posted on 03 Aug 2012, 05:49 2

3. rasinhussy (Posts: 88; Member since: 28 Dec 2008)

Unlimited Minutes, Messaging, & Data for $45/Month. Sure not "4G", but HSPA+ works just fine for me.

posted on 03 Aug 2012, 08:33

12. PotDragon (banned) (Posts: 214; Member since: 22 Jul 2011)

Too funny. I bet Daddy bought every single phone you ever had too.

Of course, the writer fails to take the real world into account. Children lose phones. Women drop them in toilets. Men destroy them in various ways.

Factor in replacement cost for each handset on your family plan, still think you are ahead? Factor in being stuck with the same handset for 2 years. Factor in the value for your money; I hate vzw customer service....HATE IT....but the coverage and speed are the best.

On this planet, some things are more than a zero sum game. I want those whose phone I pay for to be RELIABLE. It is a safety tool and I want it to work.

Also, to switch midstream would mean 1) wasted cash outlay on current handsets 2) potential early cancellation fees 3) headaches while family chooses new handsets 4) cash on multiple unlocked handsets.

Those are among the reasons to remain on a 2 year plan...not to mention I get upgraded phone every year. Seems the writer should know these obvious truths. What planet is he from?

posted on 03 Aug 2012, 10:44 3

15. remtothemax (Posts: 260; Member since: 02 May 2012)

i am not really sure what point your trying to make other than being offensive
maybe if you tried to just get your point accross rather than troll someone, you might make sense

posted on 09 Aug 2012, 16:57

32. items17070 (Posts: 70; Member since: 20 Dec 2011)


posted on 01 Sep 2012, 00:08

33. rasinhussy (Posts: 88; Member since: 28 Dec 2008)

Every cell phone I've had I bought myself, thanks!

2Yr Contract (2 lines) on Verizon
$50 Monthly Account Access + 2x$40 for two smartphones= $130 per month.
$130 x 24 months = $3120 for two years + two smartphones (2x$199) = $3518 for two smartphones with 1GB of SHARED data and Unlimited Talk & Text (Not counting taxes and fees 15%)

No Contract (2 lines) on Straight Talk
$45 x 2 lines = $90 per month x 24 months = $2160 (a savings of $1358) You could almost buy 4 unlocked Galaxy Nexus' from Google @ $349.

Doesn't seem like rocket science to me, maybe I should ask my daddy.

posted on 03 Aug 2012, 05:36

2. loken (Posts: 462; Member since: 09 May 2012)

it works diffrent in hong kong u buy a plan for a phone say for 368 per month. and this keeps adding and u pay monthly until 1yr , then u can keep the device forever :D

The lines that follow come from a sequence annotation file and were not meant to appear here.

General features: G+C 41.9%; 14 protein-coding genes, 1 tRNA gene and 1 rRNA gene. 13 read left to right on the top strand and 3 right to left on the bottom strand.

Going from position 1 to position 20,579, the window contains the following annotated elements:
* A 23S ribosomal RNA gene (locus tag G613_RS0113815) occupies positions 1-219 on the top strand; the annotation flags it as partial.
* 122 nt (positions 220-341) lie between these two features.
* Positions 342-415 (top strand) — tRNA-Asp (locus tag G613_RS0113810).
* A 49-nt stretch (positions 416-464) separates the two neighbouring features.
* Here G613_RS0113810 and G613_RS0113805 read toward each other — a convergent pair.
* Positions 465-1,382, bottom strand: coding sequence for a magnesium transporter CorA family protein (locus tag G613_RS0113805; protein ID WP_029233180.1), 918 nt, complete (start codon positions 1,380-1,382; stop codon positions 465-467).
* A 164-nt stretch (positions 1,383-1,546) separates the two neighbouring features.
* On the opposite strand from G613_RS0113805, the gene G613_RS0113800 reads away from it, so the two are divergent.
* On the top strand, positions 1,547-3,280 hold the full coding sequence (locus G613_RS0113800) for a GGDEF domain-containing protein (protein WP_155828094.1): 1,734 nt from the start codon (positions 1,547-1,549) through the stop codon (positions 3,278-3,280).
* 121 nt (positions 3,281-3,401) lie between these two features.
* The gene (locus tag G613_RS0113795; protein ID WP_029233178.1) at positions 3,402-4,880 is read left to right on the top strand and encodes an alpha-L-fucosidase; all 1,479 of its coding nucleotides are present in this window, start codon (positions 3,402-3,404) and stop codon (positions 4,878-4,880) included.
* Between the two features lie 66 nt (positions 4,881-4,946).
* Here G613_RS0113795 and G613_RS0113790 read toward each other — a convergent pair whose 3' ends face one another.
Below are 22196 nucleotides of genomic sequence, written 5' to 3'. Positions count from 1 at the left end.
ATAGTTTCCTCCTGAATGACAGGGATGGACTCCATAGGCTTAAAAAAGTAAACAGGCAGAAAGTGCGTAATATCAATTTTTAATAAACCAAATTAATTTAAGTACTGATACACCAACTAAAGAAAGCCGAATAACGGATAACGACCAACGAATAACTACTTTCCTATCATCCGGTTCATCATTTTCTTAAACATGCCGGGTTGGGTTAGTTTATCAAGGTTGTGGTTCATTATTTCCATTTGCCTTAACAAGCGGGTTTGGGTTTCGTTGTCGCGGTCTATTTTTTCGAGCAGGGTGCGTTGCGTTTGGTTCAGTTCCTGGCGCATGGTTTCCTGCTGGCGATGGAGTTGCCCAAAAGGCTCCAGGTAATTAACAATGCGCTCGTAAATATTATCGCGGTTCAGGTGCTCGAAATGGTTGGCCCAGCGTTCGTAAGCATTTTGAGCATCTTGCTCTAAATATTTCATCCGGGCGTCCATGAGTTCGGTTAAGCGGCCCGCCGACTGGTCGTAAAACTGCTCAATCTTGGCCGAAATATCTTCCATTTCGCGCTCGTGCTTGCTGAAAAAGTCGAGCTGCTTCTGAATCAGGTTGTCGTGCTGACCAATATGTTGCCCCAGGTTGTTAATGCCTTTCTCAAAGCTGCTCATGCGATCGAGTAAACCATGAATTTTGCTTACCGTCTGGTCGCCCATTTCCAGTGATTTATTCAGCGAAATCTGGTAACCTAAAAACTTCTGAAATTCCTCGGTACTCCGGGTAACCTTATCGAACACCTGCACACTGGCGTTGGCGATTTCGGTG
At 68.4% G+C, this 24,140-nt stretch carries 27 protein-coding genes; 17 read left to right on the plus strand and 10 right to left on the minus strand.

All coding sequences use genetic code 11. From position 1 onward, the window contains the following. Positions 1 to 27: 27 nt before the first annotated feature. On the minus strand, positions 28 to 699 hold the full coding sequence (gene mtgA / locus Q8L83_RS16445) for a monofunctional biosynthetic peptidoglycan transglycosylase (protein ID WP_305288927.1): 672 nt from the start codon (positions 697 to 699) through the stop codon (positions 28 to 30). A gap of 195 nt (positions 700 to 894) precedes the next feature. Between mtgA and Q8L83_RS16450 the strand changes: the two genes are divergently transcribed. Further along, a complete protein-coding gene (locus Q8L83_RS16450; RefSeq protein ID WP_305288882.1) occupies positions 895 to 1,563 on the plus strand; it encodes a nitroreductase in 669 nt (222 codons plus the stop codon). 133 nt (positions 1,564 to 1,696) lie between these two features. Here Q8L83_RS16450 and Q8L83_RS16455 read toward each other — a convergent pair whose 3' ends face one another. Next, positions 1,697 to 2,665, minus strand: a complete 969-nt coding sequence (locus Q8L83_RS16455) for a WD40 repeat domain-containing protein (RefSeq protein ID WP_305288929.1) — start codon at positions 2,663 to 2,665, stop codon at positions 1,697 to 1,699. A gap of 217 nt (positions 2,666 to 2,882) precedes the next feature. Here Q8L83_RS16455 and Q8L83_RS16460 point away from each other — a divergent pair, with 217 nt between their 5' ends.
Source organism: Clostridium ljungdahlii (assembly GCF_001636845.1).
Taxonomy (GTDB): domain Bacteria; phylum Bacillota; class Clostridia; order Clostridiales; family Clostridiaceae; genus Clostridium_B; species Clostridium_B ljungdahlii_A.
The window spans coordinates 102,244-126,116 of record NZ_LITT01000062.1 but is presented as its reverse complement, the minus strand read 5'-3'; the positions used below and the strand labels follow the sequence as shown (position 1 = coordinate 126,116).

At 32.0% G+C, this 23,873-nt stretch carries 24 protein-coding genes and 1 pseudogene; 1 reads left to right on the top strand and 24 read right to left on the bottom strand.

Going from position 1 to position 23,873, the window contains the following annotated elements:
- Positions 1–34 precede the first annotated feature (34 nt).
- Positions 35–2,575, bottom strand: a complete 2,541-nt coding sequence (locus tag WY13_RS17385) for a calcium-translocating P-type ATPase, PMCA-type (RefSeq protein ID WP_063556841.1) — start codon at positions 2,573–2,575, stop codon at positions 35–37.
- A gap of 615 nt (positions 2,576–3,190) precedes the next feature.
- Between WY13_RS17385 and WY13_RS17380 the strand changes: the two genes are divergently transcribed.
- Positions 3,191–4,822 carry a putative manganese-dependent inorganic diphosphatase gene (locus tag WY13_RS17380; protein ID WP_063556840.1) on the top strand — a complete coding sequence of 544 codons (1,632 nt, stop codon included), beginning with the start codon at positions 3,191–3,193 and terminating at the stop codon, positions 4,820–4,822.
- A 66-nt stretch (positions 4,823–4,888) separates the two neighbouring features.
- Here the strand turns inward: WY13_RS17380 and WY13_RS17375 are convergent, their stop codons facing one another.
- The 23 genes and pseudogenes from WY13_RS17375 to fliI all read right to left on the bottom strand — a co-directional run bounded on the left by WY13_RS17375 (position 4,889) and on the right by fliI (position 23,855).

helps poor families :D

posted on 03 Aug 2012, 05:49 2

4. threed61 (Posts: 244; Member since: 27 May 2011)

For the same reason people aren't on the {slightly} more affordable T-Mo and Sprint. Coverage and speed. A smartphone isn't much good if you can't use it, and experience says that prepaids coverage maps don't reflect real world results. My time is also valuable, and waiting and waiting and waiting for each page to load is just not worth the savings.

posted on 03 Aug 2012, 05:53 2

5. andro. (Posts: 1999; Member since: 16 Sep 2011)

The simple and main reason is alot of people don't have the likes of half a grant cash straight up on a phone pre pay,but might have the 100 bucks and be able to spread the rest over a contract. Its like a buying a car,no you might not have the cash to buy it 10,000 bucks up front but you could manage and afford to buy it over a 5 year loan. Yes you'll pay a bit more in the long run but it'll be the only way to get the car you need in the a sustainable economic way

posted on 03 Aug 2012, 14:07

25. jimjam (unregistered)

If you can afford $70 a month you can afford the upfront cost. Either that or you are on the road to being in debt or some other financial trouble at some point in the near future.

I just don't get why people don't think. If it was all down to the cost you'd think everyone would rather save $1000 over 2 years all for a mere extra $400 upfront.

posted on 03 Aug 2012, 06:08

6. daniel_bargs (Posts: 325; Member since: 27 Nov 2010)

in prepaid you can control yourself. in the Philippines, i only know 2 people who's on postpaid here.

posted on 03 Aug 2012, 06:23 5

7. shymonsam (Posts: 4; Member since: 10 Apr 2012)

In India people purchasing phones at full rate unlocked , no carrier is offering any subisidy nor they offering any phone ! you have to purchse from the manufacturer ,
So the biggest plus is that you can change your carrier any time without changing your phone number ! so consumers with their own devices are the real KINGS !!!